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Yorkshire Ripper Knew He Was Going To Die Day Before He Passed Away

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Yorkshire Ripper Knew He Was Going To Die Day Before He Passed Away

The Yorkshire Ripper was aware he was about to die the day before he passed away after contracting Covid-19, an inquest heard.

Serial killer Peter Sutcliffe was told that he was going into end-of-life care hours before he died at 1.45am on 13 November 2020.

Sutcliffe, who had changed his surname to his mother's maiden name of Coonan, had been taken from HMP Frankland to University Hospital of North Durham on 5 November, suffering with breathlessness and needing increasing levels of oxygen.

Police searching woodland near Sutcliffe's home in 1981. Credit: PA
Police searching woodland near Sutcliffe's home in 1981. Credit: PA
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At the inquest this week, reports The Mirror, coroner Crispin Oliver read out the statement of Dr Clive Bloxham of Newcastle Laboratories - who carried out the post-mortem on Sutcliffe.

He said that chest scans and blood samples confirmed he had contracted Covid-19.

The statement read: "On November 2, he had a pacemaker fitted for an episodic complete heart block. This was an uneventful procedure carried out without complication. On November 12, he was judged to be dying.

"However, he continued to deteriorate with increasing oxygen requirements and after full discussion with the patient, he was transferred to palliative care.

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"He died on November 13 at 1.45am from severe heart disease with damage to main arteries and cirrhosis of the liver. His post-mortem confirmed the background was severe ischemic heart disease and critical stenosis of all three main coronary arteries including the old posterior myocardial infarction.

"He also had left ventricular hypertrophy possibly due to pre-existing hypertension and a nodular liver which suggested early cirrhosis.

"The main finding was very heavy, solid, airless lungs which are very typical of Sars Covid 2 and ARDS, Adult Respiratory Distress Syndrome, and correspond to the chest X-Ray documented above.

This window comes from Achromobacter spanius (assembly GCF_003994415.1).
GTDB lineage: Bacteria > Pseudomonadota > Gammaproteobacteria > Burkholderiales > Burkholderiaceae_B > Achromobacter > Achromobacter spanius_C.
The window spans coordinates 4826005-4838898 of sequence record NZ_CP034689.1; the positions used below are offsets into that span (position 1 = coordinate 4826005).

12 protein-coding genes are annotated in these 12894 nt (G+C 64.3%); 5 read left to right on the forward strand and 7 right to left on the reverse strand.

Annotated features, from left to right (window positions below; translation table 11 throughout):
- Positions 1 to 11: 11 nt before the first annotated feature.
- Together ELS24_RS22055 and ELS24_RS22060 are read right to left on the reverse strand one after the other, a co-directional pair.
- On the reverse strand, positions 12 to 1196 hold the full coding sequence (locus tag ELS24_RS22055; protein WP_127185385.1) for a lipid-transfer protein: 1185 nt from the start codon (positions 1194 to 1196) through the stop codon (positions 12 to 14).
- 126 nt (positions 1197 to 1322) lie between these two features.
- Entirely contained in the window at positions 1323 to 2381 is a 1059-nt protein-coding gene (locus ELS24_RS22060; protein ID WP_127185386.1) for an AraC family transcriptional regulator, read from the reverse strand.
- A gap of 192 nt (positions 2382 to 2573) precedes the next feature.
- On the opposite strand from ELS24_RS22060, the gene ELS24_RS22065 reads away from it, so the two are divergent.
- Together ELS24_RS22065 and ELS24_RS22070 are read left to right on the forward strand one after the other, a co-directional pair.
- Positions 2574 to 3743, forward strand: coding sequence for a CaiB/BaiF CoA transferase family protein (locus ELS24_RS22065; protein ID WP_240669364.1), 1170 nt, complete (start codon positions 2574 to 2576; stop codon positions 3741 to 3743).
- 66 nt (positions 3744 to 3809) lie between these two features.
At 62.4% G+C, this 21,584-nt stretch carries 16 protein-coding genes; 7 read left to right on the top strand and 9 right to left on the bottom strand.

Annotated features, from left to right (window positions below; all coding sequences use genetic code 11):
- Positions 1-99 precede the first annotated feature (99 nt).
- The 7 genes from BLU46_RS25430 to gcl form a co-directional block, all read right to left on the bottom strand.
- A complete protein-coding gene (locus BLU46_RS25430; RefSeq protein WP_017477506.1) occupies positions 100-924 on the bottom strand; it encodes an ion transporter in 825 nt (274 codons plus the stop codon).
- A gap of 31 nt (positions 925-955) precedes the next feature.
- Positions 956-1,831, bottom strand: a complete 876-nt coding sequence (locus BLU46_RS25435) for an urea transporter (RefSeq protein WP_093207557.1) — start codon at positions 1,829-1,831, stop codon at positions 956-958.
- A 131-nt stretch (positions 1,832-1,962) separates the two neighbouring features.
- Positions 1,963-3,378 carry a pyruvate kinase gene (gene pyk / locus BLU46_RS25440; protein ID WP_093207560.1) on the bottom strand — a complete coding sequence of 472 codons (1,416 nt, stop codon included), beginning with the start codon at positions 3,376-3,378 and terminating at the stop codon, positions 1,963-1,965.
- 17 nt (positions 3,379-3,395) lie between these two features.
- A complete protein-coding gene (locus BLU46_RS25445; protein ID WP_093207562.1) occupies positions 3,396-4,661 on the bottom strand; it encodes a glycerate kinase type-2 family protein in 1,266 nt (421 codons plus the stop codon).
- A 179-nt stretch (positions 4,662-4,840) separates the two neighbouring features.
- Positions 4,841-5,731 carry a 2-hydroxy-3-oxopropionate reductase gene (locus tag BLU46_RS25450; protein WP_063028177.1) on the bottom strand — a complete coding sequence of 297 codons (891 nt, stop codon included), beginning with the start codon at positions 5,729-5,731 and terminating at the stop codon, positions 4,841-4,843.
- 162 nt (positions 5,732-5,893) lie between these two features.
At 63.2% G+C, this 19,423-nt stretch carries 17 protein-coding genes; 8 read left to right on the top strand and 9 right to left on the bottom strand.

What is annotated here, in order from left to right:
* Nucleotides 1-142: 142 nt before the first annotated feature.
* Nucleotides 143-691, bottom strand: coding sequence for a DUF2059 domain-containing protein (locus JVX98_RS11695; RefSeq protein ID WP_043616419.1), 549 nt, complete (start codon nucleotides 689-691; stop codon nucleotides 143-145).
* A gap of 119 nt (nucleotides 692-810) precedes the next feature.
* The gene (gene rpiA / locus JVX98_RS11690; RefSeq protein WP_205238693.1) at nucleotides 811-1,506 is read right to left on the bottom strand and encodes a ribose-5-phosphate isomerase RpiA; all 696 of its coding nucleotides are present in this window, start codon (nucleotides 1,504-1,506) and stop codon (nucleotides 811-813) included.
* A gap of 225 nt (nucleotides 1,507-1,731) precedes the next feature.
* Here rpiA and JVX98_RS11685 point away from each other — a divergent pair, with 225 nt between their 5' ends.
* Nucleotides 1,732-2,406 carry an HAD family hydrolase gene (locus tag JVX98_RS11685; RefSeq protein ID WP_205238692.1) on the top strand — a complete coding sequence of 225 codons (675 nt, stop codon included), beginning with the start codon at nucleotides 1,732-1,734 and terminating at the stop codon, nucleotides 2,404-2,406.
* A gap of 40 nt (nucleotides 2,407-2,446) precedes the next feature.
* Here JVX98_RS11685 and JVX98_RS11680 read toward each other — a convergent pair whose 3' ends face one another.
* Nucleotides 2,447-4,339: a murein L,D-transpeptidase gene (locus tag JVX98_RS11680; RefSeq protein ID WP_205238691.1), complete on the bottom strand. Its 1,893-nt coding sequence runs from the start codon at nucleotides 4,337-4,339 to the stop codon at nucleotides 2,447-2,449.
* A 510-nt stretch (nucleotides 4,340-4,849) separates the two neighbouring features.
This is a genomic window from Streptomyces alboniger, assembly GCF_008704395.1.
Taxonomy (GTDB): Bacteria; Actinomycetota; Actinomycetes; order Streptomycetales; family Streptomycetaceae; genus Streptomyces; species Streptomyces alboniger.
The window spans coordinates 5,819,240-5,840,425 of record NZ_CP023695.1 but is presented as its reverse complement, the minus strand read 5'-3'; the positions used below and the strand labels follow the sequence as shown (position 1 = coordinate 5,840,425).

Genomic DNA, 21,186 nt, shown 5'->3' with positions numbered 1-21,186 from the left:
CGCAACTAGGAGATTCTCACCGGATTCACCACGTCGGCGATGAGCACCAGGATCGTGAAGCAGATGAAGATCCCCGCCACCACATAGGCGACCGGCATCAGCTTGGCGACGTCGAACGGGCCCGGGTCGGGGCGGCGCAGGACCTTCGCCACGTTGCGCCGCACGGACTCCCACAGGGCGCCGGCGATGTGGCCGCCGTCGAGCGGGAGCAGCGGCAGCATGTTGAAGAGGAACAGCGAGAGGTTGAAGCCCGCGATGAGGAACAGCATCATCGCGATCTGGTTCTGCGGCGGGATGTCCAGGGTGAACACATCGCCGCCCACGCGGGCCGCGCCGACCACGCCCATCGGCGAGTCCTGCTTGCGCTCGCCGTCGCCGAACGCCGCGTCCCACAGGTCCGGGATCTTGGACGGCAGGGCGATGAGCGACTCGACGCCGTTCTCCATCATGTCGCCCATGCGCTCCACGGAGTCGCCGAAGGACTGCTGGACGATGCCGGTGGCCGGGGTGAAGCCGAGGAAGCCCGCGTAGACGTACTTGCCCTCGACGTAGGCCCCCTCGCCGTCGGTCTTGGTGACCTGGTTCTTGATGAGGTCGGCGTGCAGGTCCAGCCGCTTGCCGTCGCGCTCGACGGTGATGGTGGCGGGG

"His diabetes and heart disease, well known risk factors for Covid-19, were also contributory conditions to his death from natural causes. That has been established for the investigation which goes forward."

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University Hospital of North Durham, where Sutcliffe died. Credit: PA
University Hospital of North Durham, where Sutcliffe died. Credit: PA

A report by the Prison and Probation Ombudsman - the type of which is carried out for every death in custody - is expected on 8 April.

Sutcliffe was serving a life sentence for murdering 13 women between 1975 and 1980.

Mr Oliver paid tribute to the families of Sutcliffe's victims when the inquest opened last year.

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He said: "It's my usual practice as coroner to express a sense of solidarity and support for the family of the deceased and of course I do.

"However, in this case, it is appropriate that my solidarity and support also goes to the families and friends of the following women: Wilma McCann, Emily Jackson, Irene Richardson, Tina Atkinson, Jayne MacDonald, Jean Jordan, Yvonne Pearson, Helen Rytka, Vera Millward, Josephine Whitaker, Barbara Leach, Marguerite Walls and Jacqueline Hill."

He also named those who were attacked by Sutcliffe, adding: "Also to Anna Rogulskyj, Olive Smelt, Tracy Browne, Marcella Claxton, Marilyn Moore, Upadhya Bandara, Mo Lea, Theresa Sykes and at least one other woman whose identity was never officially established."

Featured Image Credit: Police handout

Topics: UK News, crime

Amelia Ward
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